Michael Herrick's blog


I’m surprised how much I enjoy owning chickens. At least so far. We picked up two pairs of pretty hens yesterday and I think they’re nice little animals. I insisted on buying layers, not chicks, and one of the year-olds left an ashy egg this morning in the outdoor chiminea. Each chicken escaped the yard yesterday and there’s probably no activity more undignified than chicken-chasing, but today they’re already settling in and I think they’ll be homebodies in no time.

While searching for a chicken seller, I came across this cute Craigslist ad:

William is an almost year old duck who loves people and kids, but unfortunately he is pimping my chickens. He had a mate who was hurt badly by a dog last summer and had to be put down, and up until a few weeks ago got along fine with the chickens. But now he is grabbing them by the necks and ripping their feathers out. They don’t particularly like him, and I think he is lonely. Rather then getting a new duck to be his woman, I think I’d rather he go to a home that could give him more room to move about and more water to swim in. Perhaps he’ll find that special girl someday. I would super prefer for him not to end up in someone’s casserole or stir fry, so if that is your ultimate plan for him please just humor me and don’t tell me. Also, I don’t really know if he is actually a boy. I just decided to name him (it) William when we got it (him). His (it’s) mate was named Kate.

Tocayo—Meaning and Etymology

This is a useful Spanish word with no English counterpart. I’m not sure how widespread it is but it is definitely in use in Northern New Mexico. Tocayo, or feminine tocaya, means roughly, “A person who shares your first name.” The closest English translation would be namesake, but the Spanish usage differs significantly.

12 more paragraphs

Michael Herrick, quarterback

One of my tocayos managed to bump me off the number one Google spot for a few years. Yes, I check. Is that wrong? I’ve recently overtaken him and reclaimed my accustomed first place position on the search results page for Michael Herrick. But for how long?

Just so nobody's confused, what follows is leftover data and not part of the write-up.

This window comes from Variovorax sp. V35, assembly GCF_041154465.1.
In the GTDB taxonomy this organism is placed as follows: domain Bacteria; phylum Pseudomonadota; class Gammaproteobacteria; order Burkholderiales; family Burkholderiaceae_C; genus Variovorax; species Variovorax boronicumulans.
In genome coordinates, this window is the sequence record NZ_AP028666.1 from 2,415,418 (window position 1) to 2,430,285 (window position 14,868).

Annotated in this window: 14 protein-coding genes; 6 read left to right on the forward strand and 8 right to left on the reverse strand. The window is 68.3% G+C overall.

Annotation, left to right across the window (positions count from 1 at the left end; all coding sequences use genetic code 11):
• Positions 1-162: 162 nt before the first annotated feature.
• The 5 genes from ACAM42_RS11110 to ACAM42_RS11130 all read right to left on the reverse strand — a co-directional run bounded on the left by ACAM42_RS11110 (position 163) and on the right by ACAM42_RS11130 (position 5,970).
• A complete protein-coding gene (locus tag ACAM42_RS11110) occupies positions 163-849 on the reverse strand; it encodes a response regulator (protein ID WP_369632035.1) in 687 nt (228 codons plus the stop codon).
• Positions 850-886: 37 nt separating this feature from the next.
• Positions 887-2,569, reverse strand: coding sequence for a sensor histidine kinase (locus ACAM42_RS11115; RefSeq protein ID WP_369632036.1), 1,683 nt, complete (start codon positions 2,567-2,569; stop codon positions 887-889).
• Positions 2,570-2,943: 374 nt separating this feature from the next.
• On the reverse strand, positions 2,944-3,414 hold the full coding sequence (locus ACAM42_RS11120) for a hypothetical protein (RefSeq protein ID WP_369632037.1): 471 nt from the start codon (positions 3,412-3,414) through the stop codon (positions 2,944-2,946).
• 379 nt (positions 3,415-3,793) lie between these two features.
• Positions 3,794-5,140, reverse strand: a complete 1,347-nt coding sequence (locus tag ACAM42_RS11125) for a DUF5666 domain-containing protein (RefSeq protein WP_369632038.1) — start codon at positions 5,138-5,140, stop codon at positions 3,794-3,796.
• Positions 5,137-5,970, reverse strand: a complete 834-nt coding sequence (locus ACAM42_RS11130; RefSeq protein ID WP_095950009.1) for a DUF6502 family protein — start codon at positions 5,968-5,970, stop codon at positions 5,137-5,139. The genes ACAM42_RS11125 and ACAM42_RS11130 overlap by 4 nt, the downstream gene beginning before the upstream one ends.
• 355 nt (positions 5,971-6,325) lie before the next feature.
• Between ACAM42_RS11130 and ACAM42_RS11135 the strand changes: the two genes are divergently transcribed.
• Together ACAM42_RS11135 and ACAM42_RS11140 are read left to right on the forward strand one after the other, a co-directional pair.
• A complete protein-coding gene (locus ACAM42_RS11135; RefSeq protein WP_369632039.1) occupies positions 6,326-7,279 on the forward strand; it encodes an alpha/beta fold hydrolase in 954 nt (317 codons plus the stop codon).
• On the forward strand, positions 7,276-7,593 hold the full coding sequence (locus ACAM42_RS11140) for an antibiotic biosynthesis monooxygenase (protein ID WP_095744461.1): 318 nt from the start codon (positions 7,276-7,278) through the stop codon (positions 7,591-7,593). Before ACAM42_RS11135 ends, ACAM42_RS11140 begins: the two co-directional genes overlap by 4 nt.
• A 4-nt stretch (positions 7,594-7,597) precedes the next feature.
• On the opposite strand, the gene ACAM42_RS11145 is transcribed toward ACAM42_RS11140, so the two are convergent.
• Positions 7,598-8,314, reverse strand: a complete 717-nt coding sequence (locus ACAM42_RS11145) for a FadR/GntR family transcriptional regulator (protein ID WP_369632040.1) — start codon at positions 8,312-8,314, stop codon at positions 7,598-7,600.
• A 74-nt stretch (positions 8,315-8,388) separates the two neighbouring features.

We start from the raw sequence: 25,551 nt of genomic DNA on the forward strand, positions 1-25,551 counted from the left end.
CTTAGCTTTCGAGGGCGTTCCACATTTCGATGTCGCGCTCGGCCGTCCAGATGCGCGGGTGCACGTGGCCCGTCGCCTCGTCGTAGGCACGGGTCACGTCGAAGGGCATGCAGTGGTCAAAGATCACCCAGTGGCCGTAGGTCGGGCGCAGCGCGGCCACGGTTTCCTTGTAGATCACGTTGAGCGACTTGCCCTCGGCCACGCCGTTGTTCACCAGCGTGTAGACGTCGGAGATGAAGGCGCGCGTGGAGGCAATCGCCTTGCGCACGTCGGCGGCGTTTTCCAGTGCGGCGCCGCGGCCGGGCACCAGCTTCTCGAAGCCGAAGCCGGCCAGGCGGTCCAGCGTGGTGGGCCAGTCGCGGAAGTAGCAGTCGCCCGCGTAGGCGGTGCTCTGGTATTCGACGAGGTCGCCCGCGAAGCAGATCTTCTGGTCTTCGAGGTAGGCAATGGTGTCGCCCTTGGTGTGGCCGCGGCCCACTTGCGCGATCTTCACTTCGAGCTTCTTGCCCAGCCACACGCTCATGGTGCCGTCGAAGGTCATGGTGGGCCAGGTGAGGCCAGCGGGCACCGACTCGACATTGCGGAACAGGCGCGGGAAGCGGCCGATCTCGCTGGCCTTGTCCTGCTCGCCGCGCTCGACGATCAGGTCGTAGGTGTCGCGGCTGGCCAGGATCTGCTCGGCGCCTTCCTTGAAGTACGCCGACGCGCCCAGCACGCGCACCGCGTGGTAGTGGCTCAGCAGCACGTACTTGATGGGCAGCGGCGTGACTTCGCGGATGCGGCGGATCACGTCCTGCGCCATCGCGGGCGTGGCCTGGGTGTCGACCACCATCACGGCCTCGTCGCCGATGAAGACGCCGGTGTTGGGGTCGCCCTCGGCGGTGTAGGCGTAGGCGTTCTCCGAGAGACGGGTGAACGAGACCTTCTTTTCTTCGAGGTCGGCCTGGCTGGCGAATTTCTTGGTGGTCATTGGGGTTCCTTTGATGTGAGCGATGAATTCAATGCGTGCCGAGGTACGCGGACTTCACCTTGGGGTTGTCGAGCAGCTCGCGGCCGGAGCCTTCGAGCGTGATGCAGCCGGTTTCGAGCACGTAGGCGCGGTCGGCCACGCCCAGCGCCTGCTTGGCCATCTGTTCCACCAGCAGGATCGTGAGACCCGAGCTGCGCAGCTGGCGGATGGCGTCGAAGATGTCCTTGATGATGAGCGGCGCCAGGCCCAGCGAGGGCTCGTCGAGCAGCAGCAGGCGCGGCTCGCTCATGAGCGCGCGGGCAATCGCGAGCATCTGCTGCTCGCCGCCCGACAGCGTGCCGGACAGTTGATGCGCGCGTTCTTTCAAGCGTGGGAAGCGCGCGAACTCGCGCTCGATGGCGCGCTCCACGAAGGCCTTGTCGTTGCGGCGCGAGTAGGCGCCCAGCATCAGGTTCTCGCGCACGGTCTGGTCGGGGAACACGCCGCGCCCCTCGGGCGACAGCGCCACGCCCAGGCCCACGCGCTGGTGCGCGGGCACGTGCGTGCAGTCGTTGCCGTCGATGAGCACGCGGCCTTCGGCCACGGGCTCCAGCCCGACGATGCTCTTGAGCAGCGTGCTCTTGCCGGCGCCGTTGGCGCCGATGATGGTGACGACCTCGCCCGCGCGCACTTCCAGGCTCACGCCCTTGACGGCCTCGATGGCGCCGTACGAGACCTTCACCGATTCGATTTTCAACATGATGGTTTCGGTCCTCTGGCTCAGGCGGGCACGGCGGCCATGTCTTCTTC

From Jack Central:

Herrick was a PrepStar All-America selection while playing at Valencia High School and was named Junior All-American by Studentsports.com. He is the all-time leading passer in California history with more than 11,000 yards. Herrick threw 73 career TD passes, and he was a finalist for 2005 California Mr. Football. While in high school, Herrick was rated the No. 48 quarterback in the nation by Scout.com and the No. 56 quarterback in the nation by ESPN.com.

Frigging: From the obscene to the vulgar

I was surprised to see in the Sunday comics recently the word frigging. Maybe it was friggin’. My son also read the comics and found a new word, ergo, which he asked me about. I’m glad he didn’t ask about friggin’, because when I was growing up, only a couple decades ago, that word was among the unspeakably obscene words that were never, ever used in polite company.

8 more paragraphs

First Sleep and Second Sleep

A historian named Roger Ekirch proposed more than ten years ago that the eight-hour uninterrupted sleep pattern we’re accustomed to is actually a recent and anomalous historical development. Few have heard of his research. I just read about it in a BBC article, The myth of the eight-hour sleep. From the article:

In 2001, historian Roger Ekirch of Virginia Tech published a seminal paper, drawn from 16 years of research, revealing a wealth of historical evidence that humans used to sleep in two distinct chunks.

His book At Day’s Close: Night in Times Past, published four years later, unearths more than 500 references to a segmented sleeping pattern—in diaries, court records, medical books and literature, from Homer’s Odyssey to an anthropological account of modern tribes in Nigeria.

The two chunks were usually referred to as “first sleep” and “second sleep.” First sleep would usually start a few hours after dark. Then folks would wake for a few hours of light activity—snacks, chatting, prayer, sex—and finish the night with a second sleep till dawn.

People are now calling it segmented sleep and it sounds immensely more refreshing.

A reference to segmented sleep that Ekirch finds in Don Quixote:

Don Quixote followed nature, and being satisfied with his first sleep, did not solicit more. As for Sancho, he never wanted a second, for the first lasted him from night to morning.

The Power of Habit, by Charles Duhigg